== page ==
Trash Buffet: Reality TV Recaps for the Week of September 11

Drew Brees
Drew Brees covered in the blood of the alligator he just slaughtered alongside our host Bear Grylls in this week's episode of "Running Wild With Bear Grylls." Next week's guest: the president of the United States, Barack Obama! Duncan Gaudin/NBC

Trash Buffet is a weekly column at Newsweek, a digest covering the world of reality television that spans the wonderful to the weird to the worst. We'll cover five series over the course of a single season, handpicking the highlights and the opposite-of-highlights.

This week sees the sad departure of two of the shows that have heretofore been staples of the Trash Buffet rotation, one going out with a bang, the other with a whimper. Why not start with the positive: Running Wild With Bear Grylls bows out, as any self-respecting reality program should, by saving the good stuff for last. (Though the extent to which this is truly the season finale has been recently called into question, as Bear Grylls recorded a special episode of the program up in Alaska with none other than the leader of the goddamn free world, Barack Obama.)

Factoring in the understanding that an hour of the show only has the entertainment value of its guest, New Orleans Saints golden boy Drew Brees did not inspire great hope for the journey to come. Presumably, he'd give Bear the same courtesy that pro athletes afford the SNL cast members when dropping by as a novelty host and remain good-natured while attempting to form complete sentences and hit his marks.

Except this isn't a test of comedic chops and showbiz instincts but of physical prowess and raw determination, both of which Brees has in spades. He's not especially high on charisma, but he more than makes up for that by demonstrating he is the most competent celebrity survivalist by several miles. While traversing the Camino de Cruces jungle in Panama, Brees opens up about personal struggles both mild (kids on the playground used to make fun of his slight, unobtrusive birthmark, and his mother comforted him by telling him it's where he was "kissed by an angel") and decidedly un-mild (his mother committed suicide in 2009). But he truly shines when making use of his awesome capabilities as someone who's strong and fast for a living.

The highlight scene of the episode—nay, the entire season—comes when Brees assists Bear in straight-up murdering an alligator, and then takes it a step further by splitting the gator down the middle, disemboweling it and smearing its still-warm blood on his arms and face like a scene out of Apocalypse Now. There were long stretches of tedium, but dammit, Running Wild, you'll be missed. If only for planting the seed of Drew Brees, Unfeeling Homicidal Maniac, in the public imagination.

Least Casual Bear Has Ever Sounded About Doing Something Awesome: It appears to take every ounce of willpower Bear has to keep his cool when entreating Brees to "toss the pigskin around." You wouldn't think Bear takes such an interest in American football, but he clearly recognizes that this ostensible leisure activity is really much closer to asking Monet if he wanted to drink a few glasses of vino and do some watercolors.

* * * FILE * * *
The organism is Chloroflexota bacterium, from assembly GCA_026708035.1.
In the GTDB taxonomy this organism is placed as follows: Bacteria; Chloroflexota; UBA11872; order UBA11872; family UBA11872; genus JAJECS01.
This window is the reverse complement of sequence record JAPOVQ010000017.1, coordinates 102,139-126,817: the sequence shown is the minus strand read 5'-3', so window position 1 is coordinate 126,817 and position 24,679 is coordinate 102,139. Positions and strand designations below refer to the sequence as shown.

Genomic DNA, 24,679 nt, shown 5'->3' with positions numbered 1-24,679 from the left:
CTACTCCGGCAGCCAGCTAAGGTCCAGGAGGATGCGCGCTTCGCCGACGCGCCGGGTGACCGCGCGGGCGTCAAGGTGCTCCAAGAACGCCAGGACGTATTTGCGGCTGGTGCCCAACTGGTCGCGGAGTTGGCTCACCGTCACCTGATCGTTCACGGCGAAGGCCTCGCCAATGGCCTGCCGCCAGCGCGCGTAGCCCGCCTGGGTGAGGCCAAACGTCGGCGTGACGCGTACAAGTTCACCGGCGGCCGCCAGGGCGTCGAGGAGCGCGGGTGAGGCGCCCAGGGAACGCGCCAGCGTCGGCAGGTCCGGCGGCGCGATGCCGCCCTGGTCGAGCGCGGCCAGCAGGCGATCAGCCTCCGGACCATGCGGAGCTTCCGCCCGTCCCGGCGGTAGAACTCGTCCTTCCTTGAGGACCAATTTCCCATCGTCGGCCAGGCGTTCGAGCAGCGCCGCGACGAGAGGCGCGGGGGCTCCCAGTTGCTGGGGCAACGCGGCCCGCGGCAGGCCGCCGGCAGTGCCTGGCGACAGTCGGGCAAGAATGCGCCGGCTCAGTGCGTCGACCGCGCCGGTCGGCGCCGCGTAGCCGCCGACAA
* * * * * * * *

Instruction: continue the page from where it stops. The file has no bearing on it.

The big wrapup for Naked and Afraid XL revisits the question previously posed by My Giant Life: What's the point of reunion shows, really? Their stated objectives are pretty straightforward—to check up on the personalities the audience has grown attached to over the preceding weeks and see if they're turned their lives around, how their time on the show affected them, etc.

Call it a bad-faith assumption, but watching it for those reasons feels a little disingenuous, like people who volunteer at soup kitchens because they claim they want to make the world a warmer place and not to temporarily assuage a permanent, gnawing guilt. The real lure of the reunion show as a form is that it places the contestants that we've known only in the context of the show back in the safe bosom of the real world and allows us to see how they function as regular citizens. Think of it like Schrödinger's crazy person: Until this point, we've observed the contestants' behaviors in the pressure cooker that is the punishing jungle of Colombia, but we've never seen how they act regularly. There's been no control group in this experiment, no baseline of normalcy against which we might measure wilderness insanity—until now.

Perhaps just as the camera is said to add 10 pounds, it also subtracts reason and restraint. Even under the well-lit multi-cam setup of the reunion show, the contestants revert to the hair-trigger ways shown during the competition. Honora feels no compunction whatsoever for throwing her teammates' gear into the river, Chris still detests Honora, Shane's still on the verge of a complete outburst at any moment. I don't want to make any bold claims without full substantiation, but it's almost as if the casting directors deliberately find people with outsized personalities who are liable to cause a big scene on camera.

Or maybe the chicken comes before the egg and the opportunity to be seen encourages the contestants to act more memorably crazy, in the hopes that a spinoff may come of it. The elements conspiring to create the intoxicating nonreality of reality television remain a mystery, but at least the next vessel of our investigation on that topic will be something more diverting than Naked and Afraid XL.